The Public Utility Commission (PUC), which regulates electric, telecommunication, and water services in the state, has come under intense scrutiny in the past week after state legislators grilled Walker during oversight hearings about the winter crisis. During her testimony before the House and Senate, Walker had tried to play down the extent of her regulatory powers over both ERCOT, which operates the state electric grid, and the electric power industry.
The commission has been under fire from lawmakers for failing to exert its regulatory authority after the 2011 winter power outages and ahead of the blackouts this February. In 2014, the commission softened an order that would have required energy companies to identify and address all possible failure points in their equipment due to extreme weather after a big power plant company argued against it. The commission has also been criticized for failing in its role as the regulator of ERCOT; disbanding its enforcement division and firing ERCOT’s independent reliability monitor without replacing it. Now, there’s growing concern about what the PUC will do to maintain competition among retail electricity providers as many companies are likely to go bankrupt and corporate giants NRG Energy and Vistra—which together already control more than 70 percent of the market—become more dominant.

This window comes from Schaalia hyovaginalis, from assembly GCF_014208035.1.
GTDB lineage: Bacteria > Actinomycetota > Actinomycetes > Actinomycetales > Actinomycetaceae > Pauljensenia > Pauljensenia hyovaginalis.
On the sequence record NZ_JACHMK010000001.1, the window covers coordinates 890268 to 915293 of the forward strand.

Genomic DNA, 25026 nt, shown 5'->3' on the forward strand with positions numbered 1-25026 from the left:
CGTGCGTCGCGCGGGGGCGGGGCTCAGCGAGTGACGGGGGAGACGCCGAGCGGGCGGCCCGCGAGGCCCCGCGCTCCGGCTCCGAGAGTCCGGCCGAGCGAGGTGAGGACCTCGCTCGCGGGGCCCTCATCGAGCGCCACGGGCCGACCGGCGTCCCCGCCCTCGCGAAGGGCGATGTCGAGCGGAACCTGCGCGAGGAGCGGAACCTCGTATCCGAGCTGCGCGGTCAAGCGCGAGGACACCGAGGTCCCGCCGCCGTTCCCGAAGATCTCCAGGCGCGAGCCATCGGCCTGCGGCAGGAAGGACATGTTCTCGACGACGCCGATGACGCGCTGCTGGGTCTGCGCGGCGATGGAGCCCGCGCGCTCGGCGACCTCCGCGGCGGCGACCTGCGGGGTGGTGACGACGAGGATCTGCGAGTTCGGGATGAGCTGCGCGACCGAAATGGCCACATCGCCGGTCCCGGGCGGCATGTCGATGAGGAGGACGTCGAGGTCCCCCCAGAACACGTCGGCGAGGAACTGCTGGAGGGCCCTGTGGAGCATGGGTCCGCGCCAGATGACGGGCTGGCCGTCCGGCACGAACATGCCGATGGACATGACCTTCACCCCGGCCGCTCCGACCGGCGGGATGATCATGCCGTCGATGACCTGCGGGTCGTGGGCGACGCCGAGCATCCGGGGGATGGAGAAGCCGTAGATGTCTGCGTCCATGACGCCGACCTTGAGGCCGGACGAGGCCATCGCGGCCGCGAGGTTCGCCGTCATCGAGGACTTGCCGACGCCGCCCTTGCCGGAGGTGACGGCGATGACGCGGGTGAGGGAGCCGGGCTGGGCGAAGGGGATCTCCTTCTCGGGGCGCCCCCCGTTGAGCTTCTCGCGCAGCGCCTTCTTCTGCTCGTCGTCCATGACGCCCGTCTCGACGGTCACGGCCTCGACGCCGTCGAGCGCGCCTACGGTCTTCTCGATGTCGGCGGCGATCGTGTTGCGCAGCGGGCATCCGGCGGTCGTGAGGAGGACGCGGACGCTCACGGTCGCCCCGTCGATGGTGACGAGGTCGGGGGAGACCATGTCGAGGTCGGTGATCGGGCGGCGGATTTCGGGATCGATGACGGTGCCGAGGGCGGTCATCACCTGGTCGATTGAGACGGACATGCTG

In 2017, Gov. Greg Abbott appointed Walker as chair of the commission, making her the top official in Texas overseeing the electric industry. She was previously Abbott’s senior policy advisor on regulated industries. But before that, Walker worked at CenterPoint Energy, a publicly traded utility based in Houston, for 17 years as an associate general counsel and then director of regulatory affairs. That tenure included the period when the state restructured and deregulated its electricity market. As part of that deregulation, CenterPoint Energy was spun off from the energy giant Reliant in 2002. State lobbying records show that Walker registered as a lobbyist in 1999 and 2000 for Reliant and its predecessor. Before joining the private sector, Walker had worked at the PUC for nearly a decade as an assistant general counsel and administrative judge.